Former Conservative strategists were unfazed by the content of the documents, saying there wasn’t anything out of the ordinary in the strategy outlined in the 70-plus pages—except that it was all written down and shared in the national media.
“The main thing that jumped out at me was who was stupid enough to put it in writing?” said Keith Beardsley, a former Deputy Chief of Staff in Stephen Harper’s PMO, now a Partner at True North Public Affairs, in an interview.
“I guess I can’t fathom that someone would put that in writing.”
Otherwise, Mr. Beardsley called the documents a “standard game plan,” containing nothing particularly exciting, shocking or surprising. The type of discussion revealed in the leaks is “almost generic to any political party” a couple of years ahead of an election, he said.
Michele Austin, a Senior Adviser at Summa Strategies and a former Chief of Staff to Conservative Cabinet Ministers, also didn’t find anything too revealing in the reports.
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“It just reconfirmed everything that we’ve been talking about, that this is the long game, that Harper isn’t going anywhere, we’re entrenched, and we’re doing everything we can to make sure we get out the vote and keep everybody here and keep the majority. I didn’t find any of it surprising,” she said in an interview.
The documents lay out a quarter-by-quarter blueprint for 2014 to prepare for the 2015 election, the Star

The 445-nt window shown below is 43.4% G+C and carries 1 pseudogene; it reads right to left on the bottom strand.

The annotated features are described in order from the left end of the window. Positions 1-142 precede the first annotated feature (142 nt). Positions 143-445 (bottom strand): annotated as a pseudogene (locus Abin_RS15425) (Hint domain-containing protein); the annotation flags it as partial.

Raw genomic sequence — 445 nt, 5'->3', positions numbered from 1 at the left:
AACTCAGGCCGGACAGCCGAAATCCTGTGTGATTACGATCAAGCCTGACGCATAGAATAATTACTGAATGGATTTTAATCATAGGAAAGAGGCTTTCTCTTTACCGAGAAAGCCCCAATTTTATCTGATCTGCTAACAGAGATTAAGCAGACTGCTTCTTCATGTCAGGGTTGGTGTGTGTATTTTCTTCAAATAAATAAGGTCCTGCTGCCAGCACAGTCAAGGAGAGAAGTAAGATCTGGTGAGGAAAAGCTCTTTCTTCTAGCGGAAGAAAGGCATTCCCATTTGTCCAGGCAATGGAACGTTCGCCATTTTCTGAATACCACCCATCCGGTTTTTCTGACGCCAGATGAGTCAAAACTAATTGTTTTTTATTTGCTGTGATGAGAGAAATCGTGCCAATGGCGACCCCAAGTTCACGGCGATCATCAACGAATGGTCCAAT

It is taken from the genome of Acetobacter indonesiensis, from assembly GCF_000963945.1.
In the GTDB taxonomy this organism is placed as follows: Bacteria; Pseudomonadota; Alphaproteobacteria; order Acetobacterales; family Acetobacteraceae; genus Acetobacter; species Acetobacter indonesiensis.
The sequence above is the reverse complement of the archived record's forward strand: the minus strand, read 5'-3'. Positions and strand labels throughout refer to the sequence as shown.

reported. The goal? “Ensure we don’t wake up on October 20, 2015 with Justin Trudeau as Prime Minister.”
The strategy features a “renewed focus” on communications, including “rapid response” and using strategists to be “proactive in the news,” the Star
cited the documents as saying. The communications goal is to drive the party’s narrative contrasting Mr. Harper’s “strong, stable leadership” and Mr. Trudeau’s “poor judgment” through rallies with Mr. Harper and Cabinet ministers, a greater online presence and a grassroots focus.
This would begin at the Liberals’ biennial convention last weekend, where Conservatives would try to drive the narrative that Mr. Trudeau lacks judgment and is in over his head, including gimmicks like distributing Trudeau rolling papers to reinforce the idea the Liberal leader only cares about legalizing marijuana.
In an interview last week, Conservative MP Tom Lukiwski (Regina-Lumsden-Lake Centre, Saskatchewan) wouldn’t comment on the specifics of the leaked documents because he said even if the documents are authentic, he finds it inappropriate to comment on internal party strategy.
He declined to comment on why his party appears to be more concerned about Mr. Trudeau.
“In my riding, I will not be paying any more attention to one particular candidate over the other. I’ll be trying to convince the constituents of Moosejaw-Lake Centre-Lanigan that I would be the best representative for them and I concentrate on trying to win my particular election, not on what my opponents may or may not be doing,” Mr. Lukiwski said.